There are a lot of guidelines out there about how much sleep your children should be getting and when their bedtimes should be. All the advice can make the evening rush even more stressful than it already is, especially for parents who get home from work and feel like they must beat the clock before it strikes 7:30, or 8, or whenever they have decided a proper bedtime should be.
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Nothing ruins a good night's sleep like a child. Whether you're concerned about your teenager's dark under-eye circles or your toddler is the cause of your own, here are some of the most common sleep issues children have and how we can help them, so everyone is well rested.
But extreme rigidness is unnecessary. Bedtimes and sleep vary across different cultures. In Switzerland, kids have later bedtimes than the US, and in many Asian countries, such as Japan and China, teens get less sleep than teens in the US and Europe. In a FiveThirtyEight column by Maggie Koerth-Baker, a child asks why she has to go to bed when it's light outside. The answer: Bedtimes are products of culture.
The US National Sleep Foundation says that sleep times for preschoolers could range from eight to 14 hours, with the recommended amount being between 10 and 13 hours. Bedtimes and wake times also change as we age. Children wake up early and go to bed earlier than other age groups. Teens tend to sleep later and wake up later. And, as people age in adulthood, bedtimes and wake times become earlier.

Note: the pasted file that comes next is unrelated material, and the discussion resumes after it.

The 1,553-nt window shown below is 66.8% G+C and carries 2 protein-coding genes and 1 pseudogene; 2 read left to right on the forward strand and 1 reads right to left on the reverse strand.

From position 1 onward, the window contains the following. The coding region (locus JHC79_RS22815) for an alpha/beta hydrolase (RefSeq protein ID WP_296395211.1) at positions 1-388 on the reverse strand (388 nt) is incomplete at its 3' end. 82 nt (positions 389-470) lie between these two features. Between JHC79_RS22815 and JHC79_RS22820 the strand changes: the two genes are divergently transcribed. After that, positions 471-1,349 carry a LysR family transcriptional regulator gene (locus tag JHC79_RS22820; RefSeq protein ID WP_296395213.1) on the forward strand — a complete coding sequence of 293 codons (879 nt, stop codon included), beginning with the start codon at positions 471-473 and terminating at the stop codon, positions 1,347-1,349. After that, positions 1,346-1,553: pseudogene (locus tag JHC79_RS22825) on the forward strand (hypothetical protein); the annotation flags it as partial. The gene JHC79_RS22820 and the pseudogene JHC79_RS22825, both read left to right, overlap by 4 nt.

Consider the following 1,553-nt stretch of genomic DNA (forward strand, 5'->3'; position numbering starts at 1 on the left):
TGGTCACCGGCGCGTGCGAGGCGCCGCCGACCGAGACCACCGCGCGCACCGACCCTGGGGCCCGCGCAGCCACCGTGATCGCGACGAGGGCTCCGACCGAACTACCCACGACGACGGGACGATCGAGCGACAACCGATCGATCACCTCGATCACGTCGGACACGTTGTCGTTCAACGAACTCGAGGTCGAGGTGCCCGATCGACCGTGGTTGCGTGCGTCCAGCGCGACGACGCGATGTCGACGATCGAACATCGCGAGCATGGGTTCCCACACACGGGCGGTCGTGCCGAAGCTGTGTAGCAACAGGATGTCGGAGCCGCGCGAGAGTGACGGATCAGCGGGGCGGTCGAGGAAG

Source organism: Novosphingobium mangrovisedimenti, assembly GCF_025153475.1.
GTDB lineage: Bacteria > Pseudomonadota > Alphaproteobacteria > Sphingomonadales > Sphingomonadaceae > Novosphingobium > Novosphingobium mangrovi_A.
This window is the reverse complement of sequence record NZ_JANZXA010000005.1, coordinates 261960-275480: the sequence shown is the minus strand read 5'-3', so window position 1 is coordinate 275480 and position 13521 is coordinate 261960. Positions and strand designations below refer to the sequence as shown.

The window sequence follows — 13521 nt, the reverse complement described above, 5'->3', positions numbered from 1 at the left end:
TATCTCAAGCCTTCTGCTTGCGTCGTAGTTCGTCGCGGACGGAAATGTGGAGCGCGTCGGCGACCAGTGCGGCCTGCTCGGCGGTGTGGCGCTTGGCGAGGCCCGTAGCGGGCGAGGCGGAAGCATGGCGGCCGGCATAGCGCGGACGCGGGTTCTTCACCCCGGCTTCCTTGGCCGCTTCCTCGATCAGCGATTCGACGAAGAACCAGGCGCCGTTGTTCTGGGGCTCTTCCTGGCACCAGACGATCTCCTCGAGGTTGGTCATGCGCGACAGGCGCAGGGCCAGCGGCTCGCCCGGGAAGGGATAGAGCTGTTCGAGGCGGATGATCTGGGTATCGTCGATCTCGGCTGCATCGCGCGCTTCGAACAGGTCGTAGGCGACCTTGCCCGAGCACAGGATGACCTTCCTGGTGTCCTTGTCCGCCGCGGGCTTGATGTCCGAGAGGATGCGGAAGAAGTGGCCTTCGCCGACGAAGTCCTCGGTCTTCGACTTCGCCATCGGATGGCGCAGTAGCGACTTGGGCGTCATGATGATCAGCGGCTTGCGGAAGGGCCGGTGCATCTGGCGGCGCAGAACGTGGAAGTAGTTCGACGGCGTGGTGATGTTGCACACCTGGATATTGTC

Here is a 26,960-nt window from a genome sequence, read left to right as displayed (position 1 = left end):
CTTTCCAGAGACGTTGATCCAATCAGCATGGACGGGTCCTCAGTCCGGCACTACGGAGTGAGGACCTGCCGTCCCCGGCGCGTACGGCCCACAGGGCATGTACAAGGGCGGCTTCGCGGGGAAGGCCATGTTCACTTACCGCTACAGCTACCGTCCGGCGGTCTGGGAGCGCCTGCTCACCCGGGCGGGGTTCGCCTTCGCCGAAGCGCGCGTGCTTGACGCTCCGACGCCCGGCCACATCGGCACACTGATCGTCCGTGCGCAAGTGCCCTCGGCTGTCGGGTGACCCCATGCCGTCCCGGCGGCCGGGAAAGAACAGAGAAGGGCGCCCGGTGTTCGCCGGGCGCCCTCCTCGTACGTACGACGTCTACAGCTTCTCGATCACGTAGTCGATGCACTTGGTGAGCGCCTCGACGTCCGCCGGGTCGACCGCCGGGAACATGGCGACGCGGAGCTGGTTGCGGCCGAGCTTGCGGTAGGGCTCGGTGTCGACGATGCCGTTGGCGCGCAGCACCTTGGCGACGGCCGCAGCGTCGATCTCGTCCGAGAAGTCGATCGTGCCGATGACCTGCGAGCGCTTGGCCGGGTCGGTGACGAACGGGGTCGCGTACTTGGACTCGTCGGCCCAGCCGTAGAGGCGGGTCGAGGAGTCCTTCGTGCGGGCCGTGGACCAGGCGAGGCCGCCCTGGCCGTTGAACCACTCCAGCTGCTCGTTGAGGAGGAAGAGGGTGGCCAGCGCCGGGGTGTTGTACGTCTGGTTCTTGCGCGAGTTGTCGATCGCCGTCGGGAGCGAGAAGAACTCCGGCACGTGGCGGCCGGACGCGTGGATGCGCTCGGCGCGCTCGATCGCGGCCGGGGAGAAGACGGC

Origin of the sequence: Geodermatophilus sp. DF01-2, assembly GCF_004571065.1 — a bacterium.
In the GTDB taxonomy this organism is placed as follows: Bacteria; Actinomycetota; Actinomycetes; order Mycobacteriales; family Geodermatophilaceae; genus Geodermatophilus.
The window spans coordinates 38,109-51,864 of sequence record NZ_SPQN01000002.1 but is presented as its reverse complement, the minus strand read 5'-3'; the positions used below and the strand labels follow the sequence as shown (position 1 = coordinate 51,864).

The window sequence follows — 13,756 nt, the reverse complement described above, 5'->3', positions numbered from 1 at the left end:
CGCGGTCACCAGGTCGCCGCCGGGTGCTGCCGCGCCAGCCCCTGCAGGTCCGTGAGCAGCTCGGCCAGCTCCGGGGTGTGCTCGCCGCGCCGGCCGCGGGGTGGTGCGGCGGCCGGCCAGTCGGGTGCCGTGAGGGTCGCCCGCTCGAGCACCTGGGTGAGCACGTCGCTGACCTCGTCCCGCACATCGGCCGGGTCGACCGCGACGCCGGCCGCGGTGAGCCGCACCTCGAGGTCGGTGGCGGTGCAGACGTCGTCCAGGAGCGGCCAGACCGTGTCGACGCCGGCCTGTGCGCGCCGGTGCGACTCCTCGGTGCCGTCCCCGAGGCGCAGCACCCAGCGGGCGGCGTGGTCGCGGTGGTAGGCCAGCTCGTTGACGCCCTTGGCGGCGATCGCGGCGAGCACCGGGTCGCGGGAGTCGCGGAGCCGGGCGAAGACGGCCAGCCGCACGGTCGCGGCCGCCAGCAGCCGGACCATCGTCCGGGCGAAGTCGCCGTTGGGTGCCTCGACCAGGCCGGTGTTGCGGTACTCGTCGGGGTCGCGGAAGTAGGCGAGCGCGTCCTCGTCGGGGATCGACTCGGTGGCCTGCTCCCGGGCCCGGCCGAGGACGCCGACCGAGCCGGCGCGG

Biology still determines when you feel like sleeping, according to Koerth-Baker, but how we perceive our sleep is affected by social expectations. It becomes a problem when you're not able to sleep or get up at the time that society expects you to. This is what accounts for diagnoses of sleep disorders such as delayed sleep-wake phase disorder. A seven-year-old not being able to sleep at 8:45PM might be an anomaly in the US, but many kids in countries such as Spain regularly go to bed past 10PM.
Also, just as worrying about not sleeping certainly doesn't help you sleep, treating insomnia as a serious problem can turn it into one. In cultures where insomnia isn't seen as such a big deal, some of that stress is removed.
All of this means that it's hard to pin down what "normal" sleep looks like or what "ideal" sleep is — a problem exacerbated by the fact that we still don't have a lot of good data about the impacts of cross-cultural sleep differences, both within countries and between them.
So next time your child claims to be unable to sleep, relax a bit — there isn't necessarily a set time that your child should be sleeping. Instead, emphasise good bedtime routines, such as stories and yoga, and don't freak out if your kid isn't asleep by 7:31.
Don't Tell The Kids, But Bedtime Is A Social Construct [FiveThirtyEight]